Happy feet are the first step to a happy traveler. Whether you’re walking the neighborhoods of Paris or hiking in the Rocky Mountains, you don’t want to ruin your day with a blister. SmartWool is expensive, but it keeps your feet dry even when you face puddles, mud, and sweat. It washes out great in hotel sinks so you can just buy a few pairs and re-use them throughout your trip. They are worth every penny, I promise.
Mapnetic World Map ($15)
Scratch-off maps are so 2013, but travelers still love showing off where they’ve been and where they’re going. This dry-erase magnetic map is the perfect size to put on your fridge to show off adventures. As a bonus, you can stick photos and postcards on the map, too!
Inka Travel Pen ($15)
Instead of pulling out your smartphone, sometimes it’s better to revert back to pen and paper. You can draw a map on napkin, write a note on a business card, or just sign a credit card receipt. There’s no excuse not to have a pen with you when you can just loop this one onto your keychain. It wins in novelty: supposedly it can ever write underwater.
Belkin Power Strip ($15)
Most hotel rooms were designed before travelers carried suitcases full of electronics. There are never enough outlets or they’re in hard-to-reach spots. Bring a power strip and you’ll be all set at airports, hostels, and everywhere else along the journey. I love that this one is compact, has a built in surge protector, and has extra USB outlets in case you’re out of space on your laptop.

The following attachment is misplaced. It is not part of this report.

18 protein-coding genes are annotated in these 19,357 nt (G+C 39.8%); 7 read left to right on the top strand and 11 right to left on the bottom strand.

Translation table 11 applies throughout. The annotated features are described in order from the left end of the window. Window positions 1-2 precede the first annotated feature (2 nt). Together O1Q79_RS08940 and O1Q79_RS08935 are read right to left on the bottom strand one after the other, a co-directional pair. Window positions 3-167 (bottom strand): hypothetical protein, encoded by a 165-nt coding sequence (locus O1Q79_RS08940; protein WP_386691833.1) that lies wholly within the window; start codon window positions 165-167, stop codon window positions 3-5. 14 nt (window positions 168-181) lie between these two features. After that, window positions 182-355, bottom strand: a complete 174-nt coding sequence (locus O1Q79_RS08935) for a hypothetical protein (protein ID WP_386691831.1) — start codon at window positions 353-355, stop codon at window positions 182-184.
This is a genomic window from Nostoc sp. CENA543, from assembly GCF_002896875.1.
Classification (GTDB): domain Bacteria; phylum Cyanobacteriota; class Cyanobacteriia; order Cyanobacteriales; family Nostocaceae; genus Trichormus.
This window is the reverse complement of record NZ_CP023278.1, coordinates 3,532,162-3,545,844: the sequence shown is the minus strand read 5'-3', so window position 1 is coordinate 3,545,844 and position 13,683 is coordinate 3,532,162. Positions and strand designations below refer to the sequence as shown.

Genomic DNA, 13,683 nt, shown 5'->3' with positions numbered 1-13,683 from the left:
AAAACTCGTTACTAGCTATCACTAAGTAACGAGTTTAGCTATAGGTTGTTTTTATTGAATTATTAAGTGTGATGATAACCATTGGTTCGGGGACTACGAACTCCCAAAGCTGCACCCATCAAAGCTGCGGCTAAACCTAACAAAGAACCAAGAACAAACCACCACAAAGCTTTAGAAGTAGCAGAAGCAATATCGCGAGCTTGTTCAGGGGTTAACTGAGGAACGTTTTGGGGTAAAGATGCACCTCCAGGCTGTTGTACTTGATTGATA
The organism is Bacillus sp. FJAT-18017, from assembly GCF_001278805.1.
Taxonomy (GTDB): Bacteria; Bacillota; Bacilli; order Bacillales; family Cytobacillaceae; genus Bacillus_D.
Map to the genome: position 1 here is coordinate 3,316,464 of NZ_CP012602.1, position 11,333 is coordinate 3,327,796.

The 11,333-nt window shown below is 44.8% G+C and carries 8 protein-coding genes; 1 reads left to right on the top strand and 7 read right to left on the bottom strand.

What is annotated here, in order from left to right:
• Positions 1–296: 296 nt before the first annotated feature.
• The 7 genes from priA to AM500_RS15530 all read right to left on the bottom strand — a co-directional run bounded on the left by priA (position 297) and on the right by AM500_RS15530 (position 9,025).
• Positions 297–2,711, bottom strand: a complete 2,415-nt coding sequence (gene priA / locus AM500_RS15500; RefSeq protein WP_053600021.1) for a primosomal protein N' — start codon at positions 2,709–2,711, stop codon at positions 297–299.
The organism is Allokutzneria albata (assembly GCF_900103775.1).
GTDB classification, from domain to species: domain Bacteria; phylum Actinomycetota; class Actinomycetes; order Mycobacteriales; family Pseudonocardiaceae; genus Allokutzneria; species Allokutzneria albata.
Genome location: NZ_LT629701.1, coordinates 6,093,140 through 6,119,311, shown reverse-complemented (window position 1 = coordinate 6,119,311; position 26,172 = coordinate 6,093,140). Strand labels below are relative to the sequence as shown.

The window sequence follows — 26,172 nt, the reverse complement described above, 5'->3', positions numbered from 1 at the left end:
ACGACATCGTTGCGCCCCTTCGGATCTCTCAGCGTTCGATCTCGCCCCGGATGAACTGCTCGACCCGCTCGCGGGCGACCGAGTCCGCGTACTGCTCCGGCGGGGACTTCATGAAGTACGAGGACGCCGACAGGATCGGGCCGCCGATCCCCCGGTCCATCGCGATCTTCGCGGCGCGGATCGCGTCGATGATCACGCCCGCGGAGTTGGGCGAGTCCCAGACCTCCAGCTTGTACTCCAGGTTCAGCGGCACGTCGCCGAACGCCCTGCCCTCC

First Aid Kit ($16)
First aid kits don’t make glamorous kits, but they are essential. I prefer to assemble a DIY first aid kit, but you can easily pick a small one up for your suitcase. Check the list to make sure it has whatever you need: aspirin, antidiarrheals, and bandages are especially important for traveling. You can always supplement with more specialty items like motion sickness pills or malaria medication.
Action Wipes ($17)
When a towel alone won’t do, action wipes can save the day. These pre-moistened towelettes will help you shower on-the-go. After a red-eye flight, these can refresh you and get you ready for the day and they’re also great when you’re on overnight trips and don’t have access to a shower, like when I camped in the Sahara or on top of a volcano.
Wet Suit Bag ($18)
I used to pack my wet bathing suit in a ziploc after spending the day at a beach, but they don’t always stay sealed or they tear just enough to get everything else damp and smelly. It’s a mess to come home to that, so avoid it in the first place by getting a specialty waterproof bag. It’s a great way to extend your vacation a few hours when you don’t want to get to the airport too early. (Also available: a separate bag to keep sandy towels at bay).
Globe Bookends ($20)
The more I travel, the more I appreciate home, but being able to blend the two is best of all. These bookends are great for showing off a travel passion even when you’re at home. Pair it up with some travel books or photo albums to make it a complete set.